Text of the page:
"Let it crash ..."


Arie van Wingerden <xapwing@...>
 

No flamewars please!!!
Just an honest question!

In Erlang there is the "let it crash" philosophy.
So far, what I get from Pony, it will try to avoid a crash at all cost.

In Erlang (originally the thelephony world) it seems to be an appropriate philosophy, because processes can do "unsafe" things in a telephony exchange.

Does this mean that Pony wouldn't be a good fit for such type of application?

And would the whole Pony instance crash when one actor "fails"?


Malthe Borch
 

On 9 March 2017 at 11:52, Arie van Wingerden <xapwing@...> wrote:
In Erlang there is the "let it crash" philosophy.
So far, what I get from Pony, it will try to avoid a crash at all cost.
The "let it crash" philosophy is about knowing that pure-Pony
processes can terminate – or "crash" – safely without ever bringing
down the runtime.

You can design a system around this principle of runtime safety. It is
to my understanding exactly the same principle as in Erlang. A
consequence is that you can expect to be able to observe process
lifetimes from within the system – knowing that the observer, being
also part of the system, will most likely still be alive and kicking.

\malthe


 

Hi Arie,

There's a lot of nuance missing from your question. I'm going to try to provide a little but my time at the moment is relatively short. 
What does "let it crash" mean in the context of Erlang? We can't really discuss differences between Pony and Erlang without discussing
what "let it crash" means in a variety of contexts.

Let's take one example:

In Erlang, you can cause a process to crash by sending it a message it doesn't understand. One assumption you can make in this case is that it indicates an error and process should exit (aka crash). This makes a good deal of sense in the context of Erlang's original creation. It was meant to be used on switches that should never shut down. You should be able to update a running system via hot code loading. What should the default response be to an actor getting a message it doesn't understand? "Crash" seems reasonable to me. Where "crash" is that single actor. It is certainly better than silently eating the error.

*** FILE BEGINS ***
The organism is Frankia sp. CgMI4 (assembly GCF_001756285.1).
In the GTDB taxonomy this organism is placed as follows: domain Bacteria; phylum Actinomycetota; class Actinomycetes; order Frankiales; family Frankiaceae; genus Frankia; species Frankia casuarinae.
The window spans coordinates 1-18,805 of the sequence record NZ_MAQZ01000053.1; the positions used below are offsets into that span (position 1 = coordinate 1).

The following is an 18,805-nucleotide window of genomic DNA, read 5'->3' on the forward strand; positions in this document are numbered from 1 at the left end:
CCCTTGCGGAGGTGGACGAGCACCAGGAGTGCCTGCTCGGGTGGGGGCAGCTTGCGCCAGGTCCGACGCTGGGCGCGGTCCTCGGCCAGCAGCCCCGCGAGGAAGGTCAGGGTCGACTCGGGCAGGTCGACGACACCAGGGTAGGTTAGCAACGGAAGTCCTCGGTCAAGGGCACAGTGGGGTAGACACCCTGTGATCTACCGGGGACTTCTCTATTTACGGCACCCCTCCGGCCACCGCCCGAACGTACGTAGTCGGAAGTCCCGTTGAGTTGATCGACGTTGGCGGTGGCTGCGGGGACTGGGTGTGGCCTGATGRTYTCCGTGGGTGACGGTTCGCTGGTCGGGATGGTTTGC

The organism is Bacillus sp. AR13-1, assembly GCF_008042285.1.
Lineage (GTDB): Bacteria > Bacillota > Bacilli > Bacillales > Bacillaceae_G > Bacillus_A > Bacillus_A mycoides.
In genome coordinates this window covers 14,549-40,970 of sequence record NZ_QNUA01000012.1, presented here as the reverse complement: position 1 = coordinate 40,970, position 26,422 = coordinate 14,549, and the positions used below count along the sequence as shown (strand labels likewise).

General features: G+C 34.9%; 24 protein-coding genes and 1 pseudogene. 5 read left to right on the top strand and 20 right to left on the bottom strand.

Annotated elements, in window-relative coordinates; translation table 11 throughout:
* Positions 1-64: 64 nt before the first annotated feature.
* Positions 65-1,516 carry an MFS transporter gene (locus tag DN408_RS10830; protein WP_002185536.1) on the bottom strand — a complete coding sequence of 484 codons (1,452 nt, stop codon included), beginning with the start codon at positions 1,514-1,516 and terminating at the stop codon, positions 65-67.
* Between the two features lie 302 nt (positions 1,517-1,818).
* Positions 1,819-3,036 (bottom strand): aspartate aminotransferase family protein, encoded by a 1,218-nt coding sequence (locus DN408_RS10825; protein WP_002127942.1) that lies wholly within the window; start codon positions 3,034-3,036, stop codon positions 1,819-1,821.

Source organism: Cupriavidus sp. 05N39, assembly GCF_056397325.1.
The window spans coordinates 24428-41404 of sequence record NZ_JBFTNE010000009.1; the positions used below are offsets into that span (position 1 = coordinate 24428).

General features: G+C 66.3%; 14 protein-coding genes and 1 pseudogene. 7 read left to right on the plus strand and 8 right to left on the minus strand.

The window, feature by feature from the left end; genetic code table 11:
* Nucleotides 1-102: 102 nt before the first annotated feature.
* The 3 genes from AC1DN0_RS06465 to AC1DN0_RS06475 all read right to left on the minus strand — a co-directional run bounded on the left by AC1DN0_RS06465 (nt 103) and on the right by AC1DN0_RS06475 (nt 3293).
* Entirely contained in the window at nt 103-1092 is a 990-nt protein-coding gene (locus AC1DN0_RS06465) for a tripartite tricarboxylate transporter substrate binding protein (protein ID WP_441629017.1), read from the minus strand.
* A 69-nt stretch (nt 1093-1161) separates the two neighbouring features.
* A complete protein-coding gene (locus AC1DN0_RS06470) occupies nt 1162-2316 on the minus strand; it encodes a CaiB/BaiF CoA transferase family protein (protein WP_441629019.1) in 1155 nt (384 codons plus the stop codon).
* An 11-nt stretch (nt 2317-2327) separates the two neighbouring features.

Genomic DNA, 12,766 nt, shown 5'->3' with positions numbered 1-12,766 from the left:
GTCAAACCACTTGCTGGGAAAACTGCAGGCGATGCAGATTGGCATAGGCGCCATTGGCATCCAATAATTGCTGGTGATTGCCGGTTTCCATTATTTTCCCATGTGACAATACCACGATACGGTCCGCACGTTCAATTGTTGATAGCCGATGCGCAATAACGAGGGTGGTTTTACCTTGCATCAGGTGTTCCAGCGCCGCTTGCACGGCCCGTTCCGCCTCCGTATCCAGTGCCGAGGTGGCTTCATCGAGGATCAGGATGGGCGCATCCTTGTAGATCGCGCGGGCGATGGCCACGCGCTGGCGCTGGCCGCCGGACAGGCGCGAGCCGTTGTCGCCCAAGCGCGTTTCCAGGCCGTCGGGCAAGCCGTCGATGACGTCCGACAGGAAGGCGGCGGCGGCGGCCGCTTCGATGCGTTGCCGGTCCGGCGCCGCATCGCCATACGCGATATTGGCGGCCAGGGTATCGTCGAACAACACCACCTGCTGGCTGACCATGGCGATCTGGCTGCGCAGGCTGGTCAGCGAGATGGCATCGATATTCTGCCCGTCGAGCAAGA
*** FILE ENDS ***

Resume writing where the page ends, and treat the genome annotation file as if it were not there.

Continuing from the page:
Now, let's try to apply that to Pony. A Pony program will not compile if you try to send a message to an actor that it doesn't understand. This includes not only the behavior name but the types of the parameters. There is no "crash" scenario in this case. Darach does like to refer to this as "let it crash at compile time" but ¯\_(ツ)_/¯, it's not the Erlang case.

There are pros and cons to each approach. 

Re: the original Erlang use case and applicability of Pony for it:

The original Erlang use case called for zero downtime and hot code loading to satisfy that requirement. Pony does not do hot code loading at this point in time so if that is a hard requirement for your project, Pony is not appropriate. Note this has nothing to do with "let it crash". "Let it crash" is a completely reasonable strategy based on how Erlang operates and what it was designed for. 

When we have distributed Pony and if we have hot code loading, this will create some interesting problems with Pony. People like to say Pony is like Erlang but fast. That is a very misleading generalization that really does a disservice to Erlang. Pony has taken inspiration from Erlang but is not Erlang. As it stands right now, Pony is designed for writing high-performance, highly concurrent single unix process applications. If you need to have multiple processes work together, then cross unix process communication is your problem. 

The Pony type system requires all errors to be handled or the program will not compile. This is fundamentally different than Erlang at a very basic level and this will lead Pony to be a very different language than Erlang. Yes, they both have actors and message passing but there are fundamental core differences that make a comparison of the two not particularly meaningful.

To be very clear for anyone reading in the future, I am not calling either approach better. They are different. That is all. 

-Sean-